Asian American Community Fellowship Reflection: Seri Lee
evalUATION OF ASIAN AMERICAN SUMMER COMMUNITY FELLOWSHIP
By Seri Lee
Our thunderous chants reverberated around the halls of the U.S. Senate office building. “JUSTICE IS,” we cried, “NOT KAVANAUGH.” A swarm of Capital Police cops blocked our path and threatened to arrest us if we didn’t stop chanting. Fists up, we left the building.
That day, a hundred women of color from Alaska to New York, Minnesota to Arizona, had come together in Washington, D.C., to take collective direct action and demand our senators to #StopKavanaugh. As an intern at National Asian Pacific American Women’s Forum (NAPAWF) under the supervision of National Field and Campaigns Manager Kristina Tendilla, I helped bring 10 NAPAWF Chicago leaders and community members to join our contingent of 60 AAPI women for this historical Reproductive Justice Day of Action.
At NAPAWF, I mainly worked alongside the Chicago Organizer to grow our base of powerful AAPI women—canvassing on the streets of Argyle, Devon, and Chinatown to invite community members into our work and build their capacity/leadership within the movement—as well as run multiple campaigns, both local and national in scope. From May to mid-July, I worked on NAPAWF’s national campaign to #EndTheLies told by crisis pregnancy centers (also known as fake clinics), which intimidate, manipulate, and shame pregnant folks from seeking an abortion, as well as target the vulnerable members of our communities, especially youth, immigrants, and working-class people. We planned a storytelling open mic night that educated community members about these fake clinics and, more importantly, provided a space for us to share our experiences. We laughed, cried, raged, and reflected together, and in July, we took action. I helped organize and lead 40 NAPAWF Chicago members and allies to take over the CTA Red Line and rally in front of a fake clinic on Michigan Avenue. In September, we also hosted a viewing party to watch some interviews we had conducted with Southeast Asian women and non-binary folks from across the country, highlighting and reflecting on the immigration and working experiences of Southeast Asian women as well as income inequality within AAPI communities.
In my capacity as an intern at Invisible 2 Invincible: Asian Pacific Islander Pride of Chicago (i2i), I primarily did outreach and conducted four interviews for the Queer Asian American Archive (QAAA), an oral history of LGBTQIA+ Asian Pacific Islanders in Chicagoland and the Midwest. The purpose of the archive is to gather our stories so that community members and scholars can access the rich and vibrant histories of our people. During the interview, I asked the participant to talk through and reflect on their identity and experiences as a queer/trans API person. In addition, I had them draw a map of where they live and the LGBTQIA+ and/or Asian American spaces that are important to them, including bars/clubs, community centers, beauty salons, grocery stores, restaurants, etc. Following the interview, I prepared paper materials for the archive, including a biography of the participant, keywords, and a time code. At the end of my internship, I organized an event to celebrate QAAA’s 50+ interviews milestone that we had set as a goal for the summer. I helped create a space for dialogue and reflection about folks’ experiences with participating in the project, raise visibility of the archive and make it a known resource, as well as recruit a significant number of people. Being in community with other queer/trans APIs felt good. It made me feel whole, and I’m immensely grateful that I could be in a space in which I didn’t have to fragment myself. I could be API, queer, non-binary, working-class, second-generation, in the Korean diaspora all at once, and there were others who felt similarly because of our shared lived experiences.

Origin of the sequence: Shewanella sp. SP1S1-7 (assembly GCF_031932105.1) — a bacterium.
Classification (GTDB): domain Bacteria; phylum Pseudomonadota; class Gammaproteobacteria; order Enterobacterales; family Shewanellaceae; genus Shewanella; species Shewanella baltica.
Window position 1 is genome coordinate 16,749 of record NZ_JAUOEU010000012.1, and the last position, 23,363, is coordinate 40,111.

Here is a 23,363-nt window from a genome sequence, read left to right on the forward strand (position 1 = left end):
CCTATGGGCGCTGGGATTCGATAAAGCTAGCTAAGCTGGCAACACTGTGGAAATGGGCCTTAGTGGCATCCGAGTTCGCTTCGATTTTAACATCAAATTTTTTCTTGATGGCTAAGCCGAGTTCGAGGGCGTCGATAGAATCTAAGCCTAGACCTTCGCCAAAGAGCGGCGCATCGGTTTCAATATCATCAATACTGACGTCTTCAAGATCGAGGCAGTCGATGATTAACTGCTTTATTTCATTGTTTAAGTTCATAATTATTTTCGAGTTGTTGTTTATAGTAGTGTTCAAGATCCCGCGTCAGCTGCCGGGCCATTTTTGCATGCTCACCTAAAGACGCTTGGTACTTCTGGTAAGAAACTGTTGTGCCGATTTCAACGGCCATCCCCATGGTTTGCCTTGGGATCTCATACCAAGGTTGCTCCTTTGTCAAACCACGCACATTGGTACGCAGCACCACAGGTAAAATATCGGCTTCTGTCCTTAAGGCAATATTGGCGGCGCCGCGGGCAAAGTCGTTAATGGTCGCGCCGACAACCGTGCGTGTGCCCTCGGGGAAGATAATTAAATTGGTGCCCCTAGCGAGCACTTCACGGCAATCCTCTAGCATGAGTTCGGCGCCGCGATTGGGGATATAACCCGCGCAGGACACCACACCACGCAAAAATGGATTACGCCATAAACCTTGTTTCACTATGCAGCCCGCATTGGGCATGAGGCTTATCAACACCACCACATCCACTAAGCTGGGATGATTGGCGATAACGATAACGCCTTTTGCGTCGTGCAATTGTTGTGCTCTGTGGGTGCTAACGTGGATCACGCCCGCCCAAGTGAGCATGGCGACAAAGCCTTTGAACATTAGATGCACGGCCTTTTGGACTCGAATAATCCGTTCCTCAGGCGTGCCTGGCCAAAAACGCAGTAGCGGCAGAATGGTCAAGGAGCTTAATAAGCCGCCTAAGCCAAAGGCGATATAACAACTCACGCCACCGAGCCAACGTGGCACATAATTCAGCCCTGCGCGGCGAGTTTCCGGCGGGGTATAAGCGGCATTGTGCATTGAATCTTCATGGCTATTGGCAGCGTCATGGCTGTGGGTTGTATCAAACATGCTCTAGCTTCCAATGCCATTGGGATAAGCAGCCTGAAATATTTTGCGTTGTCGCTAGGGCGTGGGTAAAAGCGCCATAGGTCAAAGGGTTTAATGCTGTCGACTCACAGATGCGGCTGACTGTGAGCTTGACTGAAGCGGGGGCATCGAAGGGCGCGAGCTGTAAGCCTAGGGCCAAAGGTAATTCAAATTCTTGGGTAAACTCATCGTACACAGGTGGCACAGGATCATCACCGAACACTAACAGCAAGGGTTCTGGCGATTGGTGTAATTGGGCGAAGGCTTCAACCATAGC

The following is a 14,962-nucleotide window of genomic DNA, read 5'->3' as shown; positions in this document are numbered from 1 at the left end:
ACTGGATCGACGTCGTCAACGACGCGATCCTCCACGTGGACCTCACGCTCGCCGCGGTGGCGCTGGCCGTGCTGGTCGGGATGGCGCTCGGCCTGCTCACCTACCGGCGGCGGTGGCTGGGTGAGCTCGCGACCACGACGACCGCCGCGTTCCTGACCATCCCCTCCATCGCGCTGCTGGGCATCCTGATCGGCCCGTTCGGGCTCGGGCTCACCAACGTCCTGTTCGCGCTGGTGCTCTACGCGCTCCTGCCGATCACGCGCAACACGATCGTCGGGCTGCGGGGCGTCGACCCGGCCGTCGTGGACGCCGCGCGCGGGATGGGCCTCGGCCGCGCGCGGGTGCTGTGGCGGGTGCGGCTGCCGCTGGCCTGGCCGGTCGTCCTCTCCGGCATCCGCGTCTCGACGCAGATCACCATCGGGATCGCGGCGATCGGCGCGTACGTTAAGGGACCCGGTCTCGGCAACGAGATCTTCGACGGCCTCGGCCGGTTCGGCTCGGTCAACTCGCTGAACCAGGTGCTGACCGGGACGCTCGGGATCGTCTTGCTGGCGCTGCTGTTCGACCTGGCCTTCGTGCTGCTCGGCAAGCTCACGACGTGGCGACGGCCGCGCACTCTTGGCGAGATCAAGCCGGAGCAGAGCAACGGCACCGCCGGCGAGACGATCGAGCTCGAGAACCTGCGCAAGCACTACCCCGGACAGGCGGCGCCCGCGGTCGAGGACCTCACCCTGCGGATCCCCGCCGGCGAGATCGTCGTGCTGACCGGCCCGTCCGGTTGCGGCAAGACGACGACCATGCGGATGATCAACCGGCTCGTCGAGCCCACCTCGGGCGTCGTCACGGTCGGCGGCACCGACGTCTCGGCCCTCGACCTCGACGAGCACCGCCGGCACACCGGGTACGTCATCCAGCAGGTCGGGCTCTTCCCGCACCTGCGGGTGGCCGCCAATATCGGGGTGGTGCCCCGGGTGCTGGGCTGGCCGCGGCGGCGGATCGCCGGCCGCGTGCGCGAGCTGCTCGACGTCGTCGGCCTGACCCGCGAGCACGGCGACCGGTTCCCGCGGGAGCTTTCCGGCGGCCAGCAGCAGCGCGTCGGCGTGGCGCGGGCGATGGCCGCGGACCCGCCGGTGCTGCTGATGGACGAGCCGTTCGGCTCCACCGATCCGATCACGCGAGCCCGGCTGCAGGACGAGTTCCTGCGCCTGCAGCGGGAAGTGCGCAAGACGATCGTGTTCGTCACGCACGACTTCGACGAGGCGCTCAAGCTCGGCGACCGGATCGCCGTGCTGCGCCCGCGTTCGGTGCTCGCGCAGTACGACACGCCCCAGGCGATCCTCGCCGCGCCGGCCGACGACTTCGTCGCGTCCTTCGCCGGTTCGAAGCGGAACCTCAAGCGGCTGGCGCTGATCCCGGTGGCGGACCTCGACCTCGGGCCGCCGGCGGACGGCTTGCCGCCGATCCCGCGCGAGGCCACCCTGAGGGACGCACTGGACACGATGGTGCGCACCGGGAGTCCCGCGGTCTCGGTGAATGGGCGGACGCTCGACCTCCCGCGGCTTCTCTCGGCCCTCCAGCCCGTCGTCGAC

One of the challenges I encountered while interning at both organizations was making asks to people I met on the streets or folks I didn’t have a prior relationship with. Although organizing and running campaigns on campus had forced me to become more extroverted, I was still introverted and felt awkward whenever I made those asks, especially commitments. I had to push myself to become more assertive so that I could move people to take action and take on more capacity, whether that was through money or time or labor. Constantly doing outreach, talking to community members, and building relationships, both interpersonal and organizational, helped me build my own leadership and grow as an organizer and individual.
Organizing is hard work. Of course, I knew that, but at the same time, I hadn’t known that. A lot of folks, myself included, want to destroy oppressive power structures; to abolish violent state apparatuses, whether that be the police, ICE, borders, or the carceral system; and to end racism, imperialism, heteropatriarchy, ableism, queer and trans antagonism, etc. We’re well-versed in the language of destruction and termination. We know what we don’t want. But we don’t know what we do want. In my interviews with queer/trans API folks, I asked participants what their vision of liberation is. They struggled to answer the question. But organizing allows us to build, even as we destroy—to build community and to build collective power so that we have a liberated people and place we can return to once we burn everything down. That’s why I’ve chosen to stay at NAPAWF and work part-time as a Chicago Organizer. I’m deeply committed to working across different communities and building our collective power because I love this city and the people in it.Back to top